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Head Coach: Great life lessons in only 3.2 miles

By By Lane Johnson
Oct. 4, 2012 at 5:04 a.m.


Have you ever noticed that most events in life carry a lesson of some sort? Everything teaches us something. Then there are those rare occasions when a single event slaps us in the face with several lessons at one time.

Such was the case one Saturday morning about three weeks ago during the Victoria Corporate Cup 6.2-mile relay race. I was part of a five-person team. My leg was the first. All I had to do was run 3.2 miles, hand off a baton, and the rest of the team would take it from there. I've run 3.2 miles and longer so many times I could almost do it blindfolded. It never occurred to me, however, that I was about to be blindsided.

What began as just another day at the park soon became anything but familiar.

Just three steps into the race I found myself dead last and losing ground fast.

Not to worry. I knew from experience that a lot of inexperienced runners start out way too fast and fade quickly. But, about a half mile into it no one was fading except me.

Why hadn't I noticed before what was now clear as day? When we were lined up at the starting line everyone looked years younger than I. Never before had I felt so old, so out of place, so slow and so tired.

At one mile, the first lesson whispered to me. "When you are having a bad moment, fatigue hurts much worse than usual."

While the rest of the competitors continued to increase their distance, I was gasping for air. To make matters worse, I was also a distant last. A sense of embarrassment and humiliation began to surface. How was it going to look when I finally handed off the baton to a team who, for all practical purposes, were totally out of the race?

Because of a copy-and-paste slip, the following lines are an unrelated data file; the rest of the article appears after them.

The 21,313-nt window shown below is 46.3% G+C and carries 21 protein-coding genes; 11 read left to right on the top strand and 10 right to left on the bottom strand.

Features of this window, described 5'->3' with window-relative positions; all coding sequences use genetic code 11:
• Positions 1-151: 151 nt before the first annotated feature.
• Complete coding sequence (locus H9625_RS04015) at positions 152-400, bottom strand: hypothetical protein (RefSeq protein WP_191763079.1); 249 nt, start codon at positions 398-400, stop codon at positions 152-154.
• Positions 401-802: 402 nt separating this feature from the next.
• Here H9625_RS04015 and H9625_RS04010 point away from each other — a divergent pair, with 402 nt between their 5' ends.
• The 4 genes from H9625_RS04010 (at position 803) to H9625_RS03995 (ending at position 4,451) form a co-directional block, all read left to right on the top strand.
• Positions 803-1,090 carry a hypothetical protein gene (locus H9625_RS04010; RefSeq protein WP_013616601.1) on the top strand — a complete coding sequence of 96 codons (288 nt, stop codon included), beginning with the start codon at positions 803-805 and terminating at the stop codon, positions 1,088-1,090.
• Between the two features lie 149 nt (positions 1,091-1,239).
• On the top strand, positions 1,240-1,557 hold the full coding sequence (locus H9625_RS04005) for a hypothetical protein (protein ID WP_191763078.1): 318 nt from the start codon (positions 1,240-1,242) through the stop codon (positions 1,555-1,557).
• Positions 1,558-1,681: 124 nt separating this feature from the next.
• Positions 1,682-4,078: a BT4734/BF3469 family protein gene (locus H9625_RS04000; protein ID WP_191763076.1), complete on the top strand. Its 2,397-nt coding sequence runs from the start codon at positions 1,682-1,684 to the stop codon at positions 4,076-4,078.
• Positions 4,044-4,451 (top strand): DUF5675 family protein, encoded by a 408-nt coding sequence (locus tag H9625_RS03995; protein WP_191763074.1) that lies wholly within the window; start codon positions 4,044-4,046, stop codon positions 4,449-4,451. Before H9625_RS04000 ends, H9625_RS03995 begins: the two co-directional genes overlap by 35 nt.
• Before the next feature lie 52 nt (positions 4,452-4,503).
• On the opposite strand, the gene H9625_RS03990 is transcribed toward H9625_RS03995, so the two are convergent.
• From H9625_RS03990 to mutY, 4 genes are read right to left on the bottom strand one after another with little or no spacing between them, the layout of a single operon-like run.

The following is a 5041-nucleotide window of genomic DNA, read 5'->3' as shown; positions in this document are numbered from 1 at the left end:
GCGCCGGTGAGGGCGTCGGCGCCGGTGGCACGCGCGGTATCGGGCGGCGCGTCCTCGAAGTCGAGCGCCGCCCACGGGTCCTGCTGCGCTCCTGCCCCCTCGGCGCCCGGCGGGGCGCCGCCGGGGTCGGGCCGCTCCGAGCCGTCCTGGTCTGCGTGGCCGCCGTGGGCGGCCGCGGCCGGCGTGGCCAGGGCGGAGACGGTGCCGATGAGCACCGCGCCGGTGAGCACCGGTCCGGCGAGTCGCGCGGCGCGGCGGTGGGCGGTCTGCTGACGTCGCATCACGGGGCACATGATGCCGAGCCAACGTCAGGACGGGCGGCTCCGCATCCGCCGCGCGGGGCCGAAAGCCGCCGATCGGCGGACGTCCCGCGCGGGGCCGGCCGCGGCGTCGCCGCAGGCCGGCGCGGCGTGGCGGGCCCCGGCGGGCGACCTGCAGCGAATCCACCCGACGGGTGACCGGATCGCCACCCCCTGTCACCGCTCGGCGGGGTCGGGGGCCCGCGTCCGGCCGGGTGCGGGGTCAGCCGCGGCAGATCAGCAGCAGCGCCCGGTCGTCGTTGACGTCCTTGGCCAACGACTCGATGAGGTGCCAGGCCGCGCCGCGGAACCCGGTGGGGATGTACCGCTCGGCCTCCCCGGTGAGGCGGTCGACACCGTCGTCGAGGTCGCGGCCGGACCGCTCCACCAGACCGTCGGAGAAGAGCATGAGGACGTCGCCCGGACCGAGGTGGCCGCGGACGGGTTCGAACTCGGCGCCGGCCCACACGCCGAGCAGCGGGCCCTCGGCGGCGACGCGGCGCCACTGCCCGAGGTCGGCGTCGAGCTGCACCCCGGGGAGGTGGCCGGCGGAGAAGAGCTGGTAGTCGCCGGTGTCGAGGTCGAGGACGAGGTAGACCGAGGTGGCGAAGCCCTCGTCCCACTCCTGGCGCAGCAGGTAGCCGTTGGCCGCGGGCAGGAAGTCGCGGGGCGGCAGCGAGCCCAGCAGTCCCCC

I considered dropping out. But, the only thing worse than showing up last was not showing up at all. Besides, in 30 years of racing I had never failed to finish. I had also never been last. There was no way I was willing to lose both streaks in one day. I had to at least finish.

The next thought horrified me. As I approached a crossing road along the route that I knew could shorten the distance considerably I had this strong urge to take it. Could you believe I was seriously considering cheating?

My integrity and ethics told me it was unacceptable, but my humiliation and pain suggested it was a pretty reasonable option. Then I remembered I was representing more than just myself. I was running on a company team. I couldn't jeopardize the honor of a whole company.

Lesson No. 2: "Ethics is not as much about honesty as it is about how many people you risk dishonoring in the process."

I resolved to do the distance and finish the race. All that was left was for me to figure out how to spin this thing so finishing last wasn't too humiliating. I was working on my "Yes, but" line when I noticed there was a runner ahead who was beginning to fade. Slowly, but surely, I was gaining some ground. This gave me a new purpose and with it new energy.

Lesson No. 3 livened my step. "No matter how tired, if you can find a new fight, there is always more energy for it."

With less than a mile to go, I found myself neck and neck with a young man probably 40 years my junior. Exchanging the lead several times we battled to not be last. It was a glorious fight. I out kicked him in the end and finished not last.

Though everyone else finished ahead of me, I felt like a winner.

Lesson No. 4: "When all seems lost, stay the course; there will be opportunities to win something."

I may have lost the race big time, but my streak remains intact. I have never not finished, and I've never been last. I went home a winner. It was a good day.

Wherever you are, whatever you are doing, look for the lessons. Life is ripe with them.

Lane Johnson, M.Div., LPC, is a licensed counselor. He welcomes your comments. You can contact him by e-mail at lane@StrategicConnectionGroup.com.

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